Poetry, like al the arts, not only reconnects us to the world, it emanates from the connection with the world of the senses and the imagination that remains. When that connection is no longer there, there will be no arts, and we won’t even know what we missed – we really will be zombies walking around, if we can walk at all, in sort of eternal supermarket.

Eddee Daniels said...

"I could smell the curves of the river beyond the dusk and I saw the last light supine and tranquil upon tideflats like pieces of broken mirror, then beyond them lights began in the pale clear air, trembling a little like butterflies hovering a long way off. Benjamin the child of. How he used to sit before that mirror. Refuge unfailing in which conflict tempered silenced reconciled. Benjamin the child of mine old age held hostage into Egypt. O Benjamin. Dilsey said it was because Mother was too proud for him. They come into white people's lives like that in sudden sharp black trickles that isolate white facts for an instant in unarguable truth like under a microscope: the rest of the time just voices that laugh when you see nothing to laugh at, tears when no reason for tears."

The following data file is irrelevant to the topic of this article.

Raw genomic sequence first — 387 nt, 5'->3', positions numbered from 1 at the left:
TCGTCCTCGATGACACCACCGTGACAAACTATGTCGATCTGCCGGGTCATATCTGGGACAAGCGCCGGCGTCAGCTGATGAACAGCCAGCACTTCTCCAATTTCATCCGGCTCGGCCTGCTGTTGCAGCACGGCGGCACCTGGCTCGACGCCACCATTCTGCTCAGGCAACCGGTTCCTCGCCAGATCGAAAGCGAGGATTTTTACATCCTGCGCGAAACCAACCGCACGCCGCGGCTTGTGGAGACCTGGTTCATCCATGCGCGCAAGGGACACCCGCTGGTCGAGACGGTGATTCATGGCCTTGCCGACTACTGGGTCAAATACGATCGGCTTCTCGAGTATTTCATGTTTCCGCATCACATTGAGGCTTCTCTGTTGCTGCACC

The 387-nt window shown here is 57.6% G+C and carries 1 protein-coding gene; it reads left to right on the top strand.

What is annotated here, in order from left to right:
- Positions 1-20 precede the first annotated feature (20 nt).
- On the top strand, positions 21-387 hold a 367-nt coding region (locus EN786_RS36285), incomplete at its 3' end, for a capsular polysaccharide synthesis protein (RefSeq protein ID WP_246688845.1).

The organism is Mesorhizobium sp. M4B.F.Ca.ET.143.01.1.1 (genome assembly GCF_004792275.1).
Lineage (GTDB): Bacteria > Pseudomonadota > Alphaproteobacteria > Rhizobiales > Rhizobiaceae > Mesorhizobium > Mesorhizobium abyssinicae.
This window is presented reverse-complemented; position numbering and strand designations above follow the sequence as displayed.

from The Sound and the Fury by William Faulkner.

That should give you something to work with, mystery and ambiguity.

Eddee

Holley Bakich said...

Hi Bill

Here's my contribution. It's from "Another Roadside Attraction" by Tom Robbins.

"There are three mental states that interest me," said Amanda, turning the lizard doorknob. "These are: one, amnesia; two, euphoria; three, ecstasy."
She reached into the cabinet and removed a small green bottle of water-lily pollen. "Amnesia is not knowing who one is and wanting desperately to find out. Euphoria is not knowing who one is and not caring. Ecstasty is knowing exactly who one is--and still not caring."

I hope you get some good image ideas from this!

Holley

Frieda Babbley said...

LOVE Tom Robbins!

Jim Schulman said...

Dear Bill - Dreams, even daydreams have non-understood power! But the white spheres you dream of might be a haunting of the introduction to "The Prisoner" a 1960's British TV series of, I believe, only 12 episodes.

I love the way so many of your posted photographs play wickedly with scale, visual and temporal - especially your interpretation of Nabokov.

Here are my excerpt challenges to you:

First, just a book title: "Anything We Love Can Be Saved" by Alice Walker.

Second, from Wisconsinite Aldo Leopold's conservation epic, "A Sand County Almanac": "We mourned the loss of the old tree, but knew that a dozen of its progeny standing straight and stalwart on the sands had already taken over its job of wood-making.